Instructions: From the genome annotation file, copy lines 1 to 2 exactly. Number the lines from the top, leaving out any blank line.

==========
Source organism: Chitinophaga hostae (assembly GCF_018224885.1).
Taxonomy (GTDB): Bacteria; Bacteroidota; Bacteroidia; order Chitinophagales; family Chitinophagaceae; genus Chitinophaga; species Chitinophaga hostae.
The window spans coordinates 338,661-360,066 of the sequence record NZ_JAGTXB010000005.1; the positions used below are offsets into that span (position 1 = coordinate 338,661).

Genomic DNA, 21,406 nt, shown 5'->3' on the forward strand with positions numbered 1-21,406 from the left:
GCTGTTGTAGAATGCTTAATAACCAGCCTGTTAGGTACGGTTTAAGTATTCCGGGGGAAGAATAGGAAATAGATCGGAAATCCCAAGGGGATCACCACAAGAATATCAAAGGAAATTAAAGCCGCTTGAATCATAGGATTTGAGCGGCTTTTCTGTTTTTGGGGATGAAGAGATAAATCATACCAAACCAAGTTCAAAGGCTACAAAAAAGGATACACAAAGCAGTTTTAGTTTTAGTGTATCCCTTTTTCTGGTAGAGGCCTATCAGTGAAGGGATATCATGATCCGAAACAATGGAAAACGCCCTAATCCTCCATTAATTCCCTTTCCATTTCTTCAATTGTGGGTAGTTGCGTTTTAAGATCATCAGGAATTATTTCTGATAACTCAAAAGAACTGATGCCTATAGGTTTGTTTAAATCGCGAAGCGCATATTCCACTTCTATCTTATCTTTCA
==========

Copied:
Source organism: Chitinophaga hostae (assembly GCF_018224885.1).
Taxonomy (GTDB): Bacteria; Bacteroidota; Bacteroidia; order Chitinophagales; family Chitinophagaceae; genus Chitinophaga; species Chitinophaga hostae.